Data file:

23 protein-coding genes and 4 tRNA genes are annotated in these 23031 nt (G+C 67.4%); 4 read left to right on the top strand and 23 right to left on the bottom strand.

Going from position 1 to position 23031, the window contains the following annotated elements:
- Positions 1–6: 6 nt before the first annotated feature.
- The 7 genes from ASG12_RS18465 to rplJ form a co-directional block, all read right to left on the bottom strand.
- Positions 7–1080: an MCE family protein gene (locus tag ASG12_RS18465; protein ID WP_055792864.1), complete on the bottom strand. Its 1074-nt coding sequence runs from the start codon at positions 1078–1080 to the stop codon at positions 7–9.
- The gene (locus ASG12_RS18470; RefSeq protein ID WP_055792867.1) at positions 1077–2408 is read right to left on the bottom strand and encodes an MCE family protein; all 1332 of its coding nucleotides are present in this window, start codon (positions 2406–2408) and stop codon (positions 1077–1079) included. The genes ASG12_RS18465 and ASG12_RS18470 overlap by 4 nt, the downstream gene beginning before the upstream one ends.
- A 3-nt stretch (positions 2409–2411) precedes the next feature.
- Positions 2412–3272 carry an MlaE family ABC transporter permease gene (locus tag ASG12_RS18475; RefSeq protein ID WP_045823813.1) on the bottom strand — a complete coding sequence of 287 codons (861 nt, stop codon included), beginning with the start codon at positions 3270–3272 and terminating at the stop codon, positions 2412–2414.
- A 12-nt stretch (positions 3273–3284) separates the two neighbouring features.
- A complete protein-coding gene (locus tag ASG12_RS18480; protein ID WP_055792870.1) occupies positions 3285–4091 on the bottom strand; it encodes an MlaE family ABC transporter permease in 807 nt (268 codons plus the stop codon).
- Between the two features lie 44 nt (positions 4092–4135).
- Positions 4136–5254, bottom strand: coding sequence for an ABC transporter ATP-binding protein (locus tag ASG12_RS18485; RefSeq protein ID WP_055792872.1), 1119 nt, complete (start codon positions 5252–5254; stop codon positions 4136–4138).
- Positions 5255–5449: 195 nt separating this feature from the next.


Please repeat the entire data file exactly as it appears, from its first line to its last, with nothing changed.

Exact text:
23 protein-coding genes and 4 tRNA genes are annotated in these 23031 nt (G+C 67.4%); 4 read left to right on the top strand and 23 right to left on the bottom strand.

Going from position 1 to position 23031, the window contains the following annotated elements:
- Positions 1–6: 6 nt before the first annotated feature.
- The 7 genes from ASG12_RS18465 to rplJ form a co-directional block, all read right to left on the bottom strand.
- Positions 7–1080: an MCE family protein gene (locus tag ASG12_RS18465; protein ID WP_055792864.1), complete on the bottom strand. Its 1074-nt coding sequence runs from the start codon at positions 1078–1080 to the stop codon at positions 7–9.
- The gene (locus ASG12_RS18470; RefSeq protein ID WP_055792867.1) at positions 1077–2408 is read right to left on the bottom strand and encodes an MCE family protein; all 1332 of its coding nucleotides are present in this window, start codon (positions 2406–2408) and stop codon (positions 1077–1079) included. The genes ASG12_RS18465 and ASG12_RS18470 overlap by 4 nt, the downstream gene beginning before the upstream one ends.
- A 3-nt stretch (positions 2409–2411) precedes the next feature.
- Positions 2412–3272 carry an MlaE family ABC transporter permease gene (locus tag ASG12_RS18475; RefSeq protein ID WP_045823813.1) on the bottom strand — a complete coding sequence of 287 codons (861 nt, stop codon included), beginning with the start codon at positions 3270–3272 and terminating at the stop codon, positions 2412–2414.
- A 12-nt stretch (positions 3273–3284) separates the two neighbouring features.
- A complete protein-coding gene (locus tag ASG12_RS18480; protein ID WP_055792870.1) occupies positions 3285–4091 on the bottom strand; it encodes an MlaE family ABC transporter permease in 807 nt (268 codons plus the stop codon).
- Between the two features lie 44 nt (positions 4092–4135).
- Positions 4136–5254, bottom strand: coding sequence for an ABC transporter ATP-binding protein (locus tag ASG12_RS18485; RefSeq protein ID WP_055792872.1), 1119 nt, complete (start codon positions 5252–5254; stop codon positions 4136–4138).
- Positions 5255–5449: 195 nt separating this feature from the next.